You can celebrate National Apple Turnover Day by purchasing a batch of the fried pastries and distributing them among friends and family members, or simply enjoying an apple turnover (or more than one) on your own. You may also with to challenge your culinary prowess by whipping up some turnovers in your own kitchen at home. In some cities you will find competitions and parties in celebration of the day.

How to Make Apple Turnovers This video from Youtube features Nicky from, who demonstrates a quick and simple recipe for making apple turnovers at home. Nicky starts with fresh granny smith apples, which she pares and chops, and mixes with orange juice and zest. You may use either a sharp knife or a parer to peel your apples.

National Graham Cracker Day

The graham cracker is a cookie of sorts, common in the United States, which is typically sweetened with sugar, honey, and/or cinnamon. The current recipe is a far cry from their original one — a mild, unsweetened biscuit made of unbleached flour with bran and wheat germ added. Graham crackers were originally invented in the early 1800s by a Presbyterian minister by the name of Sylvester Graham, who introduced this snack item as part of his then-radical vegetarian diet which eschewed white flour and spices.

Why? Graham hoped to end what he believed to be the scourge of his time: masturbation.

Graham, one of seventeen children, found sexual urges to be something to be repressed, and found “self-abuse” — a colloquialism common in the 1820s and 1830s — to be a particular ill of society. By some combination of pseudoscience and faith, he concluded that a vegetarian diet consisting of fruits, vegetables, limited dairy, and bland starches would result in an end to lustful behavior. For the last two decades of his life, Graham (who died at age 57) preached that his diet, later called the Graham Diet, would help those who followed it (called Grahamites) abstain from sexual activity, and, in particular, from self-love, which Graham argued led to insanity and blindness.

The Grahamite movement waned after its leader’s death in 1851, but one man in particular stayed true to Graham’s bland food (and sexual abstinence) edict. That man, Dr. John Harvey Kellogg, was the superintendent of the Battle Creek Sanitarium in Michigan, and he insisted that patients abide by a similar diet. When his brother, Will Keith Kellogg, the sanitarium’s bookkeeper, accidentally left cooked wheat out, letting it go stale, the Kelloggs decided to try and force it through the rollers anyway. Instead of softening, the wheat came out hard, and in flake form. Dr. Kellogg served the flakes, which were genuinely well received by the sanitarium’s patients.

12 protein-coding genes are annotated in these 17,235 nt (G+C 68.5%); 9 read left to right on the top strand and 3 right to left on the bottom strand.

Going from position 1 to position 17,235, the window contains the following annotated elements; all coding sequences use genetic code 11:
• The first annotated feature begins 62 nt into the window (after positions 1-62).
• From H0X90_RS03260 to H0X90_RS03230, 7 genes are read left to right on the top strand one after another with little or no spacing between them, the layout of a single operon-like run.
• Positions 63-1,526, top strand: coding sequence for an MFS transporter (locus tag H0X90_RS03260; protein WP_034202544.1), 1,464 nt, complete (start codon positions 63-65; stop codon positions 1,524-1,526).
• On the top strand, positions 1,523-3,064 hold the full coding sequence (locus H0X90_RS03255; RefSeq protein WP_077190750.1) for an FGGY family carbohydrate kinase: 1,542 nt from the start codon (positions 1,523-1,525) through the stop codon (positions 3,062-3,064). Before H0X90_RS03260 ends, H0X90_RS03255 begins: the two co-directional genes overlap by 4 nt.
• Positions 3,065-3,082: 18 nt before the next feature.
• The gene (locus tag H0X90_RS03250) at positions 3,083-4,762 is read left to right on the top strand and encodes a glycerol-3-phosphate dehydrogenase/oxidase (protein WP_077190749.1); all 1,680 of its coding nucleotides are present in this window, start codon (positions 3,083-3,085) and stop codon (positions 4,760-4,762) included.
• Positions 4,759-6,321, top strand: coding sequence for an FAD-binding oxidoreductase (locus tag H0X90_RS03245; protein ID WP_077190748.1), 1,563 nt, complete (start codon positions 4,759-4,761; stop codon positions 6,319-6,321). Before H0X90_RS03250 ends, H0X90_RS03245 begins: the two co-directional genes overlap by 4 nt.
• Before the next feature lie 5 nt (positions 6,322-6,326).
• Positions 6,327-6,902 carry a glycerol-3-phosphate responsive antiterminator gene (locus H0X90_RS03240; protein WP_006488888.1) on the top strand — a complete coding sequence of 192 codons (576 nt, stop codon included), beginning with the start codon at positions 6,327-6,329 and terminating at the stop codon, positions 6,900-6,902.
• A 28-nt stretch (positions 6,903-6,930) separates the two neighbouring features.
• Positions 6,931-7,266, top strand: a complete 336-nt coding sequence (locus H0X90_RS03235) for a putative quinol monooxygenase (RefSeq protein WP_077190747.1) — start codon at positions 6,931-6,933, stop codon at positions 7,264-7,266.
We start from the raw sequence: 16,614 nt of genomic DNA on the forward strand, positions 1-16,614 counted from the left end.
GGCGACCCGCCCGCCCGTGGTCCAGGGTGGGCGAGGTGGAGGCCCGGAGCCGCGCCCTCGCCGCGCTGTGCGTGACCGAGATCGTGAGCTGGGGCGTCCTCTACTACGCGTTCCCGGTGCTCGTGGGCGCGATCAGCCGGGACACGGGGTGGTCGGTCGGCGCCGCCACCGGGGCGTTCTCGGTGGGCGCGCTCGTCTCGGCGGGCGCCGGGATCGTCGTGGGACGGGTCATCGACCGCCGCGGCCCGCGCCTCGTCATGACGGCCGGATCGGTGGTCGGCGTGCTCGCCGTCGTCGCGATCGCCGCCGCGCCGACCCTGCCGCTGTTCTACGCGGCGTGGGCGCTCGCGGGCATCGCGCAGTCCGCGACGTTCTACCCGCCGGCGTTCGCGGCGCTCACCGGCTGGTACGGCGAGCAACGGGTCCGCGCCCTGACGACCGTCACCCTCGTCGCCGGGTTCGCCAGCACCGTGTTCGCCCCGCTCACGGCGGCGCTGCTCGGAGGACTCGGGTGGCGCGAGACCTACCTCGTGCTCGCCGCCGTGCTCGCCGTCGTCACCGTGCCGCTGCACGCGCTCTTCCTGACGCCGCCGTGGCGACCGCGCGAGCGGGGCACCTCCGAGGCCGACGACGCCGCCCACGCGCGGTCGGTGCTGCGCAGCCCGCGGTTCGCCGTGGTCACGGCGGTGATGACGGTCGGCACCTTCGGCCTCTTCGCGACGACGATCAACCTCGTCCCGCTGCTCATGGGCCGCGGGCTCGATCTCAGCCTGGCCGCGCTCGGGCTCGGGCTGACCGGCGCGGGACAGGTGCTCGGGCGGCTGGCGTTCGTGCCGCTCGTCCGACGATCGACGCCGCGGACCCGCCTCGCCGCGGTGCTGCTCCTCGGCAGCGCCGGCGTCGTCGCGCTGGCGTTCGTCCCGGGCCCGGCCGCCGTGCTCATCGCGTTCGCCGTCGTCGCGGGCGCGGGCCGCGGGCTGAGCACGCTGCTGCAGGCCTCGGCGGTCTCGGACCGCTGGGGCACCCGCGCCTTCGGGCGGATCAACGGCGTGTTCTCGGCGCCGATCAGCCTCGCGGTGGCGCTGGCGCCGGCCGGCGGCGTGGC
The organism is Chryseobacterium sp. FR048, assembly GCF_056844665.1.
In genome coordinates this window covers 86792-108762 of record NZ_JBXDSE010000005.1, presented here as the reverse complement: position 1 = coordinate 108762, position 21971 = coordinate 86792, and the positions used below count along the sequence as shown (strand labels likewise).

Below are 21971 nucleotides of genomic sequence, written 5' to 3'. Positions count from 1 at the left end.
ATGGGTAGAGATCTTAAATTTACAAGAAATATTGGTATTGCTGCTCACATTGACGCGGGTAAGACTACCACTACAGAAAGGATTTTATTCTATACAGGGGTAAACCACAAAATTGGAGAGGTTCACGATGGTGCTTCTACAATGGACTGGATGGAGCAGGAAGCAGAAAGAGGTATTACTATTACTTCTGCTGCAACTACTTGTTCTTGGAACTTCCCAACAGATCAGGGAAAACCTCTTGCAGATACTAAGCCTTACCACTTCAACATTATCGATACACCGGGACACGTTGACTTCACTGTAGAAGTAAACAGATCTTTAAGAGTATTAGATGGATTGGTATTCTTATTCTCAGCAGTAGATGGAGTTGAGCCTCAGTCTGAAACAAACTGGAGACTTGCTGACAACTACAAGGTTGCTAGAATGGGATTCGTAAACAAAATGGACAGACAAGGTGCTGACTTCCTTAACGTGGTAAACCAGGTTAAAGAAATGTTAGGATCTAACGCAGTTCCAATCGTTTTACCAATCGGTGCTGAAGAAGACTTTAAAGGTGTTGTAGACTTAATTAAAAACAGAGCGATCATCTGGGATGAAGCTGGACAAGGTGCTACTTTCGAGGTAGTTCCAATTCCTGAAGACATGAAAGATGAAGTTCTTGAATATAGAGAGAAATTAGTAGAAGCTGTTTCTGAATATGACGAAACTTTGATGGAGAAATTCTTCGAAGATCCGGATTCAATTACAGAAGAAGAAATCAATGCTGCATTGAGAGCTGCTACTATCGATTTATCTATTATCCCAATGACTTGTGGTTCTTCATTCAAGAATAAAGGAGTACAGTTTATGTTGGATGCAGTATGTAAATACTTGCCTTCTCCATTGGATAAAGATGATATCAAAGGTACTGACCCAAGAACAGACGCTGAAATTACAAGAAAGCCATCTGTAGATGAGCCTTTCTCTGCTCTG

But while Dr. Kellogg was a Grahamite of sorts, his brother Will was not. Will saw a mass market opportunity by adding a touch of sugar to the corn flakes, causing a rift between himself and his steadfast brother. Will founded the Kellogg’s corporation, now an $18 billion company; John focused on “rehabilitating” masturbators, and, per Wikipedia, at times resorted to mutilation.

Bonus fact: For a while, Oberlin College in Ohio adopted the Graham diet, going meat-free, as well as eschewing condiments and seasonings, according to the student newspaper. These items were banned outright, even if you brought it into the dining hall yourself. But one day, a professor named John P. Cowles decided to challenge the system by bringing a pepper shaker to a meal there, and found out that the rules were taken quite seriously — he was fired. But a year or so later, student dissatisfaction with the rules ended up crescendoing, finally culminating in a return to more typical dining hall fare.

National Workaholics Day

If you live to work, thrive on challenges, live and breathe the office and haven’t taken a vacation in years, this special occasion may be right up your alley! July 5 is National Workaholics Day, an annual “holiday” dedicated to those hard-working Americans who love to work and those who love them.

Life with a Workaholic
While the boss may appreciate the workaholic’s work ethic, working all the time can be detrimental to one’s personal life. For the workaholic, there is no such thing as a 40-hour workweek. Taking time off from work is simply not an option. If you have no healthy life balance and are always on the job, work addiction can be problematic.

It can be difficult for the significant other to deal with a workaholic especially when the spouse is practically married to the job. He or she is addicted to work and the job is the mistress. A 1999 study revealed that the divorce rate is twice the national average when one person in the relationship is a workaholic.

In honor of National Workaholic Day, take today off. Turn off all the electronic devices and step away from the computer - after you finish reading this, of course! Spend some quality time with your loved ones today and enjoy life a little. Get back to work tomorrow!